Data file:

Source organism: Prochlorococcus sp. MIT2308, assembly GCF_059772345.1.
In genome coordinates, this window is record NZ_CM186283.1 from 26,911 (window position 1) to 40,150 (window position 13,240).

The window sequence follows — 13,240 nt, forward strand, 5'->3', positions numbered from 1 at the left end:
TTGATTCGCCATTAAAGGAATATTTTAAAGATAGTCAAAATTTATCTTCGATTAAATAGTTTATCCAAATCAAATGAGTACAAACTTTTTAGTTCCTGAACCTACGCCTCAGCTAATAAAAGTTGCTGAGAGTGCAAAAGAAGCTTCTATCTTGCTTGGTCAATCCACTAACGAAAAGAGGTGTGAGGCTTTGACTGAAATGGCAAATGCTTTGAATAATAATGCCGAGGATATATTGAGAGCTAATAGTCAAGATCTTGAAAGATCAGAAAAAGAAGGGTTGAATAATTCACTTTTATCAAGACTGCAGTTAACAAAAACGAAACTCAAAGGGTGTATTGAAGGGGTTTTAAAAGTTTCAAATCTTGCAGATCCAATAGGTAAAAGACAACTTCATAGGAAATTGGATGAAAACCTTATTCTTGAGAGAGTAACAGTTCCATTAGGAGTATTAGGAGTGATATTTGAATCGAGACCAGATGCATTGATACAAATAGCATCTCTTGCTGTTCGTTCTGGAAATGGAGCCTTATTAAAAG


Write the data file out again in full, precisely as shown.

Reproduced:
Source organism: Prochlorococcus sp. MIT2308, assembly GCF_059772345.1.
In genome coordinates, this window is record NZ_CM186283.1 from 26,911 (window position 1) to 40,150 (window position 13,240).

The window sequence follows — 13,240 nt, forward strand, 5'->3', positions numbered from 1 at the left end:
TTGATTCGCCATTAAAGGAATATTTTAAAGATAGTCAAAATTTATCTTCGATTAAATAGTTTATCCAAATCAAATGAGTACAAACTTTTTAGTTCCTGAACCTACGCCTCAGCTAATAAAAGTTGCTGAGAGTGCAAAAGAAGCTTCTATCTTGCTTGGTCAATCCACTAACGAAAAGAGGTGTGAGGCTTTGACTGAAATGGCAAATGCTTTGAATAATAATGCCGAGGATATATTGAGAGCTAATAGTCAAGATCTTGAAAGATCAGAAAAAGAAGGGTTGAATAATTCACTTTTATCAAGACTGCAGTTAACAAAAACGAAACTCAAAGGGTGTATTGAAGGGGTTTTAAAAGTTTCAAATCTTGCAGATCCAATAGGTAAAAGACAACTTCATAGGAAATTGGATGAAAACCTTATTCTTGAGAGAGTAACAGTTCCATTAGGAGTATTAGGAGTGATATTTGAATCGAGACCAGATGCATTGATACAAATAGCATCTCTTGCTGTTCGTTCTGGAAATGGAGCCTTATTAAAAG